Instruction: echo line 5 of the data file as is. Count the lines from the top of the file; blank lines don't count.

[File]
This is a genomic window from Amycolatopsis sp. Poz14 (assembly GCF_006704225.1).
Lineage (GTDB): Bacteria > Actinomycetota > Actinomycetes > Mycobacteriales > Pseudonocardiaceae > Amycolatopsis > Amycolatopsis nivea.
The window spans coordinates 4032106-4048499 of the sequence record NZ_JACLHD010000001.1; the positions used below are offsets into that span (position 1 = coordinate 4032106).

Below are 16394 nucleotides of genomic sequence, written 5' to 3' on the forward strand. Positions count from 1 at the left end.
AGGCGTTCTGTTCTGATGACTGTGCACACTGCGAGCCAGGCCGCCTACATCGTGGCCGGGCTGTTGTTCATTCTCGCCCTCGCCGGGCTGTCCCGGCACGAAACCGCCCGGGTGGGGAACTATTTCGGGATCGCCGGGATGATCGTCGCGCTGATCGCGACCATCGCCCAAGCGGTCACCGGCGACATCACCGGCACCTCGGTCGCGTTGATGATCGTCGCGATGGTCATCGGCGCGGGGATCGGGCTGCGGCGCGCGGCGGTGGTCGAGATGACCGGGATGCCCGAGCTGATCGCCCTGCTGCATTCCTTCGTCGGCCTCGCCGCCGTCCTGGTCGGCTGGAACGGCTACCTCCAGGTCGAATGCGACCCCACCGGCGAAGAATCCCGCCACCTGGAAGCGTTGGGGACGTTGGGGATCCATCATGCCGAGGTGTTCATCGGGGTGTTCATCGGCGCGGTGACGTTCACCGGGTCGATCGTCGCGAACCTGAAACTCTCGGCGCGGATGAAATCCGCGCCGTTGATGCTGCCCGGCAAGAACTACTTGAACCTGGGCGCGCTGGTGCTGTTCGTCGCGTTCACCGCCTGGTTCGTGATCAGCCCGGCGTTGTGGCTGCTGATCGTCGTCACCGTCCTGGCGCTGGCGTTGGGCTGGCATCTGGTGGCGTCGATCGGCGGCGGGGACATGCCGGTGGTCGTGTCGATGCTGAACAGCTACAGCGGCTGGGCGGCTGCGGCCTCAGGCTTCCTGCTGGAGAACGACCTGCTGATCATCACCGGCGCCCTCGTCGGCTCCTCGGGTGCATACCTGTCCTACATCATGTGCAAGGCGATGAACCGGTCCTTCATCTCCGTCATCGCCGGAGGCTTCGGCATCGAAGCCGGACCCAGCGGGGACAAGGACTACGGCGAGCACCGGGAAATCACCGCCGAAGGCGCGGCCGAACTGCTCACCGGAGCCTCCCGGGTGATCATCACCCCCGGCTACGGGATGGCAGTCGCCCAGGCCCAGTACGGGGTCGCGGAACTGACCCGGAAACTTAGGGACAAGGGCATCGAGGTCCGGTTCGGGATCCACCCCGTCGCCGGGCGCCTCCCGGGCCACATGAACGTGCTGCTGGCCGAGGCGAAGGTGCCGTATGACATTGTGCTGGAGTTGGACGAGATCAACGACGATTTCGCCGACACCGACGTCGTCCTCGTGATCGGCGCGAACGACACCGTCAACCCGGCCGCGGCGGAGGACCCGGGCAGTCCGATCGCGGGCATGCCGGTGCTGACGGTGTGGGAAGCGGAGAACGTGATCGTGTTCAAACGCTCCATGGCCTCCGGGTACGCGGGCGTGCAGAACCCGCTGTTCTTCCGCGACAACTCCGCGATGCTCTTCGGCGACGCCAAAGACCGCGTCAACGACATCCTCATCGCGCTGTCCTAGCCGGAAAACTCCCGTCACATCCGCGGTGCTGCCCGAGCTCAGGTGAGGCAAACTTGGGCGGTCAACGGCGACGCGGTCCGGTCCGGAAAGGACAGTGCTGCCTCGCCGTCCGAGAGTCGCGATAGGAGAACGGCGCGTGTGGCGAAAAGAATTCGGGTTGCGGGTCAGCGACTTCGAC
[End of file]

AGGCGTTCTGTTCTGATGACTGTGCACACTGCGAGCCAGGCCGCCTACATCGTGGCCGGGCTGTTGTTCATTCTCGCCCTCGCCGGGCTGTCCCGGCACGAAACCGCCCGGGTGGGGAACTATTTCGGGATCGCCGGGATGATCGTCGCGCTGATCGCGACCATCGCCCAAGCGGTCACCGGCGACATCACCGGCACCTCGGTCGCGTTGATGATCGTCGCGATGGTCATCGGCGCGGGGATCGGGCTGCGGCGCGCGGCGGTGGTCGAGATGACCGGGATGCCCGAGCTGATCGCCCTGCTGCATTCCTTCGTCGGCCTCGCCGCCGTCCTGGTCGGCTGGAACGGCTACCTCCAGGTCGAATGCGACCCCACCGGCGAAGAATCCCGCCACCTGGAAGCGTTGGGGACGTTGGGGATCCATCATGCCGAGGTGTTCATCGGGGTGTTCATCGGCGCGGTGACGTTCACCGGGTCGATCGTCGCGAACCTGAAACTCTCGGCGCGGATGAAATCCGCGCCGTTGATGCTGCCCGGCAAGAACTACTTGAACCTGGGCGCGCTGGTGCTGTTCGTCGCGTTCACCGCCTGGTTCGTGATCAGCCCGGCGTTGTGGCTGCTGATCGTCGTCACCGTCCTGGCGCTGGCGTTGGGCTGGCATCTGGTGGCGTCGATCGGCGGCGGGGACATGCCGGTGGTCGTGTCGATGCTGAACAGCTACAGCGGCTGGGCGGCTGCGGCCTCAGGCTTCCTGCTGGAGAACGACCTGCTGATCATCACCGGCGCCCTCGTCGGCTCCTCGGGTGCATACCTGTCCTACATCATGTGCAAGGCGATGAACCGGTCCTTCATCTCCGTCATCGCCGGAGGCTTCGGCATCGAAGCCGGACCCAGCGGGGACAAGGACTACGGCGAGCACCGGGAAATCACCGCCGAAGGCGCGGCCGAACTGCTCACCGGAGCCTCCCGGGTGATCATCACCCCCGGCTACGGGATGGCAGTCGCCCAGGCCCAGTACGGGGTCGCGGAACTGACCCGGAAACTTAGGGACAAGGGCATCGAGGTCCGGTTCGGGATCCACCCCGTCGCCGGGCGCCTCCCGGGCCACATGAACGTGCTGCTGGCCGAGGCGAAGGTGCCGTATGACATTGTGCTGGAGTTGGACGAGATCAACGACGATTTCGCCGACACCGACGTCGTCCTCGTGATCGGCGCGAACGACACCGTCAACCCGGCCGCGGCGGAGGACCCGGGCAGTCCGATCGCGGGCATGCCGGTGCTGACGGTGTGGGAAGCGGAGAACGTGATCGTGTTCAAACGCTCCATGGCCTCCGGGTACGCGGGCGTGCAGAACCCGCTGTTCTTCCGCGACAACTCCGCGATGCTCTTCGGCGACGCCAAAGACCGCGTCAACGACATCCTCATCGCGCTGTCCTAGCCGGAAAACTCCCGTCACATCCGCGGTGCTGCCCGAGCTCAGGTGAGGCAAACTTGGGCGGTCAACGGCGACGCGGTCCGGTCCGGAAAGGACAGTGCTGCCTCGCCGTCCGAGAGTCGCGATAGGAGAACGGCGCGTGTGGCGAAAAGAATTCGGGTTGCGGGTCAGCGACTTCGAC